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Elizabeth A.Sackler Center for Feminist Art

Shaqe Kalaj

Livonia,
USA

Shaqe Kalaj (pronounced shacha call-eye) (b.1968) is an Albanian-American mixed-media artist, born in Montenegro (former Yugoslavia). She was raised in Livonia, Michigan, and currently resides there. Shaqe defines herself as a content-based artist, where autobiography plays a role in the context of her work. Her life and perceptions are drawn upon for the content and direction of each body of work. Since art and life are synonymous for Kalaj, every aspect of life is open to inspection and is expressed through the symbolism and mood of her work. Transformation, both physical and emotional, is the guiding idea in all her work. Her work has been exhibited at galleries, universities, festivals, and museums nationally and internationally, including The Museum of Modern Art in Saitama, Japan, and most recently, the 6th UIWANG International Placard Art Festival 2008 in Kyunggido, Korea; US exhibitions have included the Minnesota National Print Biennial, Tweed Museum of Art, Birmingham, MN; 31st Annual Juried Competition, Masur Museum of Art, Monroe, LA.; solo exhibition at the Birmingham Bloomfield Art Center, Birmingham, MI; Human Form-Photography Exhibition at the Stepping Stone Gallery, Huntington, NY; 2nd Biennial National Print Exhibition, NAU Art Museum, Flagstaff, AZ, and 27th Bradley National Print and Drawing Exhibition, Bradley University, Peoria, IL. She co-authored a book, The Unborn Muse of Shadows, in 2003.

Kalaj often uses her work to bring attention to social issues that she finds important.. For example, through her “Little Girl” series of paintings, she advocates for children and the sensitive nature of sexual abuse. Further, with the American Woman woodcut, Shaqe aims to create dialogue about gender issues. She has spoken to students at the middle school and university level about these topics. Her upcoming series about the farm industry, Eat Me, will be an analysis of our food industry through the perspective of the animals we eat, while also addressing health issues and taking a feminist view.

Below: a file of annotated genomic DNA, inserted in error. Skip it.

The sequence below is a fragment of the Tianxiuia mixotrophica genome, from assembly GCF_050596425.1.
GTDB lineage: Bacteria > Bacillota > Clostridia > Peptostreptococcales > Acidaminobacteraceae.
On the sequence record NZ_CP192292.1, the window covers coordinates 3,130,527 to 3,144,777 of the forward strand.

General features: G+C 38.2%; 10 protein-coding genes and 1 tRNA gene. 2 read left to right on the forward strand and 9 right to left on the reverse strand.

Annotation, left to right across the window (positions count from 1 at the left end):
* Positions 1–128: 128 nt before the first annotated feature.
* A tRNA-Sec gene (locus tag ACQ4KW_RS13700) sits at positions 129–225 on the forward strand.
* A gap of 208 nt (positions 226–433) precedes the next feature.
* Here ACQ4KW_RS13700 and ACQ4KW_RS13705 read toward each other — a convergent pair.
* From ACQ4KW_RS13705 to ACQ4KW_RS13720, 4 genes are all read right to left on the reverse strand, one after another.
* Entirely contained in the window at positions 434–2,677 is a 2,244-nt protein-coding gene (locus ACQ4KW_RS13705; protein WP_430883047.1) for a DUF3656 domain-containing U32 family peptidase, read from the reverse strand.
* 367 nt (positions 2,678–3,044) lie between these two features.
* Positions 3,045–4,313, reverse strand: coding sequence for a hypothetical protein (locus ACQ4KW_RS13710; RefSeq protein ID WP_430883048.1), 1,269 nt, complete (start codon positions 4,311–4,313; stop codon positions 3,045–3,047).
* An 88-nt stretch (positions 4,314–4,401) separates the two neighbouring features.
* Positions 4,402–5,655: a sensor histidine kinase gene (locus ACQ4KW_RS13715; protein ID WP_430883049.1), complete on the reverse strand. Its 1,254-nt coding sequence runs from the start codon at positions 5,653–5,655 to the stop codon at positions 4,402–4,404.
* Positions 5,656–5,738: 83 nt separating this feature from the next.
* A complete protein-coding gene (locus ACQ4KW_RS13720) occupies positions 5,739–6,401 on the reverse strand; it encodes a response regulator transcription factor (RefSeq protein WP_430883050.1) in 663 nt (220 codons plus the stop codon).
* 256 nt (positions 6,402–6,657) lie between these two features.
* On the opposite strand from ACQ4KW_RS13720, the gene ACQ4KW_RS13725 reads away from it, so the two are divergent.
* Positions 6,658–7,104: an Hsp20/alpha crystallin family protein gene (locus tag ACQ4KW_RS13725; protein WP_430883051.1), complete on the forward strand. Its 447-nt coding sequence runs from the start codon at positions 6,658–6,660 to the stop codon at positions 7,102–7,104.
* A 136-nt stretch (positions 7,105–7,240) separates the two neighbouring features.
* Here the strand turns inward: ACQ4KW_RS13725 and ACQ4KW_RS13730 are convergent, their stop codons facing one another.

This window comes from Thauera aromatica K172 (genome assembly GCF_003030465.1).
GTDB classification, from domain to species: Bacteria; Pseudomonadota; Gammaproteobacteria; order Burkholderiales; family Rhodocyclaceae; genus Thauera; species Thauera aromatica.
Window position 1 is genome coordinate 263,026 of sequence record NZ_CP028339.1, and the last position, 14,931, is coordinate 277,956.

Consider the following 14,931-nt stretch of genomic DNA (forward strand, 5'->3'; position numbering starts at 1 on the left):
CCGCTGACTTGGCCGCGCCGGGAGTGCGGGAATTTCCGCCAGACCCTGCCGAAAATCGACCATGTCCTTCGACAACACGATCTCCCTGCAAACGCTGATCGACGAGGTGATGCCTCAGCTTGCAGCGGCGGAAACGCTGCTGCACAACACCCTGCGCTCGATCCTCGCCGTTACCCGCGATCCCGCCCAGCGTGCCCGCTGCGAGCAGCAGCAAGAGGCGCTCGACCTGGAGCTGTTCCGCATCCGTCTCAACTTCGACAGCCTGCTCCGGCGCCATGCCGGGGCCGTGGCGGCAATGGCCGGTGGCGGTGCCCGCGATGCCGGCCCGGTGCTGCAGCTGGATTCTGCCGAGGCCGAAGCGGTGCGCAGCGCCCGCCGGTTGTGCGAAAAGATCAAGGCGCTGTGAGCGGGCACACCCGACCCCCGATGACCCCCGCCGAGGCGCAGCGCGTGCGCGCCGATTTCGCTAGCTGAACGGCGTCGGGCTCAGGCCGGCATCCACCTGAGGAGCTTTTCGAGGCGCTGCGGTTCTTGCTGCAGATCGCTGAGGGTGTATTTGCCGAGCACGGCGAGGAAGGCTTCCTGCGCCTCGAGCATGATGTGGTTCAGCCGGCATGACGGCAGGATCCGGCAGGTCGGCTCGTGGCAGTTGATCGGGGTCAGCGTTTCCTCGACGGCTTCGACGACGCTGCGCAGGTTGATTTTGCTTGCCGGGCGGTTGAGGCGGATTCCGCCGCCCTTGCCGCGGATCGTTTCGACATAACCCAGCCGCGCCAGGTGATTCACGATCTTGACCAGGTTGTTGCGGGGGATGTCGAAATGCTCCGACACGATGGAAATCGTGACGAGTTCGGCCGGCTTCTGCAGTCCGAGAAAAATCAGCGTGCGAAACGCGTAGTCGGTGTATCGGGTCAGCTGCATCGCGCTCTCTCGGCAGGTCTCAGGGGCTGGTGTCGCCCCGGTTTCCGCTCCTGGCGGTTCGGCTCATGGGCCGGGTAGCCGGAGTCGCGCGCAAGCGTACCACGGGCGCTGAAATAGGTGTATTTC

Feminist Artist Statement

I grew up in two cultures, a fact that has influenced my work as an artist as well as my views on feminism. I lived in America, but found myself a part of a different culture when I went to Albania. This division allowed me to see differences among cultures, specifically about gender. As a young girl, I wanted to be American. I wanted the freedom that I saw given to women in American pop culture. But at a young age, I was pressured to marry an Albanian man. I refused to marry him and I ran away from the situation. Afterward, as I immersed myself in American culture, I became very aware that women are not as free as I had initially perceived them to be. The cultural divide that I experienced was pivotal in understanding my direction as a woman and as an artist who deals with gender topics. It was through feminism that I began to understand why content and the depicting of women was a need that I had to fill. For example, the woodcut American Woman is autobiographical in nature and illustrates my perception of the struggle that exists for American women. My recent Little Girl painting depicts the confrontation of two little girls who look to the viewer to question how they have been betrayed. This is subtly implied through the symbols of the dolls. Little Girl portraits are also part of this series. They are an act of honoring women as little girls. It has been this thread of depicting women that has transformed me and my direction as an artist. As an artist, I am more concerned with content and message than medium or style. I adjust what is necessary to communicate the best I can to my audience. Regarding my content, I consider myself to be an activist.

<p>American Woman</p>

American Woman